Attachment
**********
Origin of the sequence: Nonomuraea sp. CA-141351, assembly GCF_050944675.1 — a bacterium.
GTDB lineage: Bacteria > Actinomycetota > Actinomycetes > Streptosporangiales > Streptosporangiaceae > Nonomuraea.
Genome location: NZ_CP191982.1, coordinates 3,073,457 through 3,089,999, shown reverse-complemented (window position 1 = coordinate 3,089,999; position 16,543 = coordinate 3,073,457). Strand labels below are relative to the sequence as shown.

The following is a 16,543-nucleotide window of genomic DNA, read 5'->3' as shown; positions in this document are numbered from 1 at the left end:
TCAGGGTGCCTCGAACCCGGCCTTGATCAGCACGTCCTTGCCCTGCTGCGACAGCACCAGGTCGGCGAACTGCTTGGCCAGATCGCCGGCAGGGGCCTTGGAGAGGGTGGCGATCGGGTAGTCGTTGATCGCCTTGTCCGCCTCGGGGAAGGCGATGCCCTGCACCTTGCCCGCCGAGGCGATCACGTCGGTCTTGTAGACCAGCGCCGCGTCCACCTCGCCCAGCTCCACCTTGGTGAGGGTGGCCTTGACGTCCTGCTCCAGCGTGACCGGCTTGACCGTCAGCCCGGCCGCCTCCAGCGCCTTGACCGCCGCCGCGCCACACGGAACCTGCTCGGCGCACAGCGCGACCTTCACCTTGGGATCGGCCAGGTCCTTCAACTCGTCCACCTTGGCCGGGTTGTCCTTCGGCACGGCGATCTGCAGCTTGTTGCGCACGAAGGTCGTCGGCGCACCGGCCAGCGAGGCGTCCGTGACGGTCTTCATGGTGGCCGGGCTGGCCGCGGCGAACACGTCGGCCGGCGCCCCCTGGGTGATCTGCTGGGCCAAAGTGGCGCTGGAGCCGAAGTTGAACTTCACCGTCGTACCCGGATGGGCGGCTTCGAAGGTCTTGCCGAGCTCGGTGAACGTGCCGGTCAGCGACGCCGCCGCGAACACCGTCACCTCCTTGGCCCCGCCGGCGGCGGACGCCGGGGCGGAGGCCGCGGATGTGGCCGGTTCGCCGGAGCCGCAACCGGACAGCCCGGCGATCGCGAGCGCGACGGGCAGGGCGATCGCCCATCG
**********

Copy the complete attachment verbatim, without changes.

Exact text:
Origin of the sequence: Nonomuraea sp. CA-141351, assembly GCF_050944675.1 — a bacterium.
GTDB lineage: Bacteria > Actinomycetota > Actinomycetes > Streptosporangiales > Streptosporangiaceae > Nonomuraea.
Genome location: NZ_CP191982.1, coordinates 3,073,457 through 3,089,999, shown reverse-complemented (window position 1 = coordinate 3,089,999; position 16,543 = coordinate 3,073,457). Strand labels below are relative to the sequence as shown.

The following is a 16,543-nucleotide window of genomic DNA, read 5'->3' as shown; positions in this document are numbered from 1 at the left end:
TCAGGGTGCCTCGAACCCGGCCTTGATCAGCACGTCCTTGCCCTGCTGCGACAGCACCAGGTCGGCGAACTGCTTGGCCAGATCGCCGGCAGGGGCCTTGGAGAGGGTGGCGATCGGGTAGTCGTTGATCGCCTTGTCCGCCTCGGGGAAGGCGATGCCCTGCACCTTGCCCGCCGAGGCGATCACGTCGGTCTTGTAGACCAGCGCCGCGTCCACCTCGCCCAGCTCCACCTTGGTGAGGGTGGCCTTGACGTCCTGCTCCAGCGTGACCGGCTTGACCGTCAGCCCGGCCGCCTCCAGCGCCTTGACCGCCGCCGCGCCACACGGAACCTGCTCGGCGCACAGCGCGACCTTCACCTTGGGATCGGCCAGGTCCTTCAACTCGTCCACCTTGGCCGGGTTGTCCTTCGGCACGGCGATCTGCAGCTTGTTGCGCACGAAGGTCGTCGGCGCACCGGCCAGCGAGGCGTCCGTGACGGTCTTCATGGTGGCCGGGCTGGCCGCGGCGAACACGTCGGCCGGCGCCCCCTGGGTGATCTGCTGGGCCAAAGTGGCGCTGGAGCCGAAGTTGAACTTCACCGTCGTACCCGGATGGGCGGCTTCGAAGGTCTTGCCGAGCTCGGTGAACGTGCCGGTCAGCGACGCCGCCGCGAACACCGTCACCTCCTTGGCCCCGCCGGCGGCGGACGCCGGGGCGGAGGCCGCGGATGTGGCCGGTTCGCCGGAGCCGCAACCGGACAGCCCGGCGATCGCGAGCGCGACGGGCAGGGCGATCGCCCATCG